Mahler Chamber Orchestra
Benjamin Britten and Dmitri Shostakovich – what an enigmatic friendship it was that tied these two composers together! The sophisticated Briton who, despite his more or less freely expressed homosexuality, always felt like a social outcast and the reserved Russian who had been intimidated by the repression imposed on him by the Soviet regime. Geographic, social and artistic worlds lay between Britten and Shostakovich – not to mention the most varied life experiences.
Gay but wanting to fit in, a recipient of state prizes but having to fear for his life at all times: was it the fractures in their biographies that connected Britten and Shostakovich to one another? Or a common musical denominator that – despite the most varied artistic mouldings – was present in their commitment to a compository tradition that never lost sight of the listener and valued the aesthetic category of expression more highly than an allegedly progressive style of writing? Britten and Shostakovich’s artistic points of contact were as numbered as their personal encounters. Yet Shostakovich dedicated his “14th Symphony”, which in this concert will see Teodor Currentzis conducting the Mahler Chamber Orchestra, to his English colleague: a harrowing confrontation with death which finds an exciting and equally gripping counterpart in Britten’s cantata “Phaedra”.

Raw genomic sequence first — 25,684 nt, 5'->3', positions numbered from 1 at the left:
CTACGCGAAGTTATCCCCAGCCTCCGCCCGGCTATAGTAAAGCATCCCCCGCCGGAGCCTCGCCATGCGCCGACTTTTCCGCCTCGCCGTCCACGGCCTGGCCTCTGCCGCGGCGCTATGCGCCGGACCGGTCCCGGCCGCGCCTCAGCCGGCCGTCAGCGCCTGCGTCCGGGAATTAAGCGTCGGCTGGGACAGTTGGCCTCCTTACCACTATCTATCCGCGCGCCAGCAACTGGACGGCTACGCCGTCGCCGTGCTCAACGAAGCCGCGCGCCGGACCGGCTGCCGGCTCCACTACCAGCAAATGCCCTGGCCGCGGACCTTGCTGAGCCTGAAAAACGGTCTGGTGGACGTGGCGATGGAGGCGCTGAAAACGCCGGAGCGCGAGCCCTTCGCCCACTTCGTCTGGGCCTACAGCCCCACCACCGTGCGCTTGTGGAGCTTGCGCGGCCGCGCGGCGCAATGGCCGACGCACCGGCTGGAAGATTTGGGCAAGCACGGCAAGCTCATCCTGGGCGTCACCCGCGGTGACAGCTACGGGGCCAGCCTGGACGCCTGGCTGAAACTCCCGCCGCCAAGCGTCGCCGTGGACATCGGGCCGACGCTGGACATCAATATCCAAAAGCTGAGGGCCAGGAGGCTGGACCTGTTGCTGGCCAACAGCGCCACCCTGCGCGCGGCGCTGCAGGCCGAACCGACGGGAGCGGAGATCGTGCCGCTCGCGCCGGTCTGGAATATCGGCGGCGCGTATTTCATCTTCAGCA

Dmitri Shostakovich [1906-1975]
Prelude and Scherzo for string octet op. 11 
Benjamin Britten [1913-1976]
Dramatic cantata for mezzo soprano and small orchestra op. 93 
Text by Robert Lowell after “Phèdre” by Racine
By courtesy of Farrar, Straus and Giroux, Inc.
Symphony No. 14 in G major op. 135 
for soprano, bass and chamber orchestra
German translation by Jörg Morgener
By courtesy of Musikverlag Hans Sikorski GmbH & Co. KG, Hamburg